Although The Fault in Our Stars is not (yet) a movie, this of course does not exempt it from manipulation. Many books are manipulative. (Hi, Nicholas Sparks.) Others' are not so noticeable. In fact I contend that The Fault in Our Stars is one of the best examples of veiled manipulation in recent memory. There is no music scoring The Fault in Our Stars, so where exactly is the problem?

The author is God (with apologies to Hitchcock). The people you see in a film are not real; the people whose stories you read in a fiction are not capable of actually thinking for themselves. As such the author bears complete responsibility for his creation, as he wills unthings into existence. So John Green's works of fiction are not the stories of Hazel Grace or Colin Singleton or the kid from Looking for Alaska whose name I have forgottenauthor's note: Pudge is the name I was looking for—they are John Green's stories. In fact they are John Green's manipulative stories.

Attractive male and female leads, tear-jerker life story, formulaic romantic angst and love-piffle, establishment of 'intellectual' buzzphrases between high-hat teenagers. Green's characters are a dangerous brand of manipulative. They seem to act like intelligent, rational, 'mature' adults, except they are not adults. They do not show love in the myriad unsexy ways adults do; instead we are told by the characters (and ultimately by Green himself) that they love each other, as if merely saying the word makes it so. They do not not engage in heartfelt, life-affirming or-changing intellectual discourse; instead Green writes for us their cool, disaffected rants, as if true intelligence were as simple as an introductory course in propositional logic. The novel begins in a church (in the "literal" heart of Christ, as Green is fond of telling the reader), and yet curiously God does not make any significant thematic appearance in the novel. In fact, substantial spirituality plays little to no part in this book. These creations have been meaninglessly set adrift in a world coloured by bullshit New-Age self-help aphorisms.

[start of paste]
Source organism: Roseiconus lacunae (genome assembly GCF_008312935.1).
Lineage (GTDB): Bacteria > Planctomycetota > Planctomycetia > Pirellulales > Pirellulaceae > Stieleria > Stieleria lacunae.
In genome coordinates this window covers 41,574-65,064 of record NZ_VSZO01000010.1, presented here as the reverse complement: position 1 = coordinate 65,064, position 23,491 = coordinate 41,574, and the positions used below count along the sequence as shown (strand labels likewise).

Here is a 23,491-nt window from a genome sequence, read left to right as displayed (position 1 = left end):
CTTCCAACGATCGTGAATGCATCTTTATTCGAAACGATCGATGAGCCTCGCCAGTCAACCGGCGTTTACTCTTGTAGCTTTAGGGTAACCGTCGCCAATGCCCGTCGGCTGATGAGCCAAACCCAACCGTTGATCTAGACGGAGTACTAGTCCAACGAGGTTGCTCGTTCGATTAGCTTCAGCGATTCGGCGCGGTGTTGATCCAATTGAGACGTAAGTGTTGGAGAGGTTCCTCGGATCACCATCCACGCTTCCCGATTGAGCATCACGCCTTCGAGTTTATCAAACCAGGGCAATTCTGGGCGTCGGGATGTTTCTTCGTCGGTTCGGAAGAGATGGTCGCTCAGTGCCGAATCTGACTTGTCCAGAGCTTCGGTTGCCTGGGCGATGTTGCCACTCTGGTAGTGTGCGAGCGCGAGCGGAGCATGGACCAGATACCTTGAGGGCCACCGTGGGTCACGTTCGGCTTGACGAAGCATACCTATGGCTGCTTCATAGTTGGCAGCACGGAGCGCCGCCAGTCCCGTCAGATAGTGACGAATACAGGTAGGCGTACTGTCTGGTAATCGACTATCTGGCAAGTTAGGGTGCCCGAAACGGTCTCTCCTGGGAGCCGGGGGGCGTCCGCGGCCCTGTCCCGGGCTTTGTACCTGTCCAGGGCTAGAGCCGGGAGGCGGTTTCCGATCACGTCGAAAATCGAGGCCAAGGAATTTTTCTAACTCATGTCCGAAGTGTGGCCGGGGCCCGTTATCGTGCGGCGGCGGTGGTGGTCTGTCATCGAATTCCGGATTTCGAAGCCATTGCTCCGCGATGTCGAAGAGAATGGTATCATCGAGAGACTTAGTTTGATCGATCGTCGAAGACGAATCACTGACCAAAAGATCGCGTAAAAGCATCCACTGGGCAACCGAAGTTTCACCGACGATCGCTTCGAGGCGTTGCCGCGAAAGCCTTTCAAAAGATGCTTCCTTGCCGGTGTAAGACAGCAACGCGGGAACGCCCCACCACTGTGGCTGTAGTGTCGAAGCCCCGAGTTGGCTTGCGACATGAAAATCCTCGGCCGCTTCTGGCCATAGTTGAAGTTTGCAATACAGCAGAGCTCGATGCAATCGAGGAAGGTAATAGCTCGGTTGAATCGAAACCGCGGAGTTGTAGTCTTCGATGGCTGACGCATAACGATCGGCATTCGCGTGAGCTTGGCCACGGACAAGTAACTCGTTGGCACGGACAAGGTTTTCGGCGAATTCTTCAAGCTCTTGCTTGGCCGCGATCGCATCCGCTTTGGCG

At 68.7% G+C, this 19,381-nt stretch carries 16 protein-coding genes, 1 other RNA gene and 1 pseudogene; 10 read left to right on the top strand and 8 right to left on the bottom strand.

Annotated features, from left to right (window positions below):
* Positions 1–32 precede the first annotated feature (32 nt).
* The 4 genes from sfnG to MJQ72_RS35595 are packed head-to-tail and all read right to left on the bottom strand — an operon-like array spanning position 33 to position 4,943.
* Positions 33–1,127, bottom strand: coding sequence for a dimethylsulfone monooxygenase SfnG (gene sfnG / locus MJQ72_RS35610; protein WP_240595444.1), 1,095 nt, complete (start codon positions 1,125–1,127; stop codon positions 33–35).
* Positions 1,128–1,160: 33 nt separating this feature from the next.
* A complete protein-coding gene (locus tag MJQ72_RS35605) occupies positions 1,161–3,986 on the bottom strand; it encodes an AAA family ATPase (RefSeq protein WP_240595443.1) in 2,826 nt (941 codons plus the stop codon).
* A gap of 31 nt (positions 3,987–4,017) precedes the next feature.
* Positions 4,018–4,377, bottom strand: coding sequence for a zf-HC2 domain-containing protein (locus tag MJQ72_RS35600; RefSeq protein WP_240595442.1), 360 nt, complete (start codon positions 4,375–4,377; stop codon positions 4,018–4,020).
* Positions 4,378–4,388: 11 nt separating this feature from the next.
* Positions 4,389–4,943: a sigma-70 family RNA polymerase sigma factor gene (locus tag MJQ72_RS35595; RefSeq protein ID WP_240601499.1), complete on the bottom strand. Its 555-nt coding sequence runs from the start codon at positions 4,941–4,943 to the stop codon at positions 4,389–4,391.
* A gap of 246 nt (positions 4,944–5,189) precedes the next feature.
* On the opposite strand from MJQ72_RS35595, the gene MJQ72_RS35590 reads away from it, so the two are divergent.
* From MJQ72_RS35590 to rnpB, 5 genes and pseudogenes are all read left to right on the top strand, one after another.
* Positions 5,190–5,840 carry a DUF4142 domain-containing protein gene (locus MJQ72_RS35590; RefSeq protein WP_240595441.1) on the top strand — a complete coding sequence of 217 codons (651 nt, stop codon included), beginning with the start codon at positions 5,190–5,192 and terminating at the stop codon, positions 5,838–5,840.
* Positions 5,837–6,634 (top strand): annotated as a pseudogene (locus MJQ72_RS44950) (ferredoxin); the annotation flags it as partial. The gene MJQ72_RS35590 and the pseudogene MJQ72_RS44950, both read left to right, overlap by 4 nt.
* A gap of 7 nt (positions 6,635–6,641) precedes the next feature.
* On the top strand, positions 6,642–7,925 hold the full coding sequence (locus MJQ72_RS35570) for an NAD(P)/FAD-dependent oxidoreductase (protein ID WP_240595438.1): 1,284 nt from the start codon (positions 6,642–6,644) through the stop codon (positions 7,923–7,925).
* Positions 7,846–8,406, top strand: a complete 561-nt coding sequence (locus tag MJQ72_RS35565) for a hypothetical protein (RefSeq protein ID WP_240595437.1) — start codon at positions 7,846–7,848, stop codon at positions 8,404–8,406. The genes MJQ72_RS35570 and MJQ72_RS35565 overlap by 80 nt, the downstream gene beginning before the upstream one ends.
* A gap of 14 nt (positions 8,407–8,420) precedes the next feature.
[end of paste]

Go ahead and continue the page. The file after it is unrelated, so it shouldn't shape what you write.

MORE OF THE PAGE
So if Hazel and Gus are not adults, what are they? Surely not teenagers; no teenager speaks the way these two do. (I read Swift at 6 and Shakespeare at 12 and even my lexicon isn't littered with the painfully 'trendy' hip dialogue these two spout.) Accordingly I posit that The Fault in Our Stars is a postmodern work. Baudrillard worried that we were losing our ability to differentiate the real from the model; his fears have fully manifested themselves here, wherein many a casual reader will mistake G and H for Actual Human Beings when their mannerisms are so far from it. (I invite those who do not believe me to browse the comment section below.) On the one hand, we must congratulate John Green for having created such effective third-order simulacra. Yet on the other, the characterization is hardly apt; indeed, one might argue that they are not even simulacra, for they exist only in an impossible universe defined by hopelessly oversimplified anthropic equations like "nerd = sexy" and "metafiction = deep".

The Fault in Our Stars represents a new kind of manipulation. It is perhaps not easy to spot like it is in the works of Nicholas Sparks. It does not sound like the wail of a violin. It does not look like a tear falling from one's eye. It is instead a fetishization of pseudo-intelligence, a reading of David Foster Wallace's This is Water gone terribly wrong. Green's manipulation occurs at the precise moment he breathes life into his awkward teenage cipher-characters and imbues in them what we are supposed to take to be deep intellectualism. The problem is now evident: the real is not to be found in The Fault in Our Stars, and that is the greatest deception of all.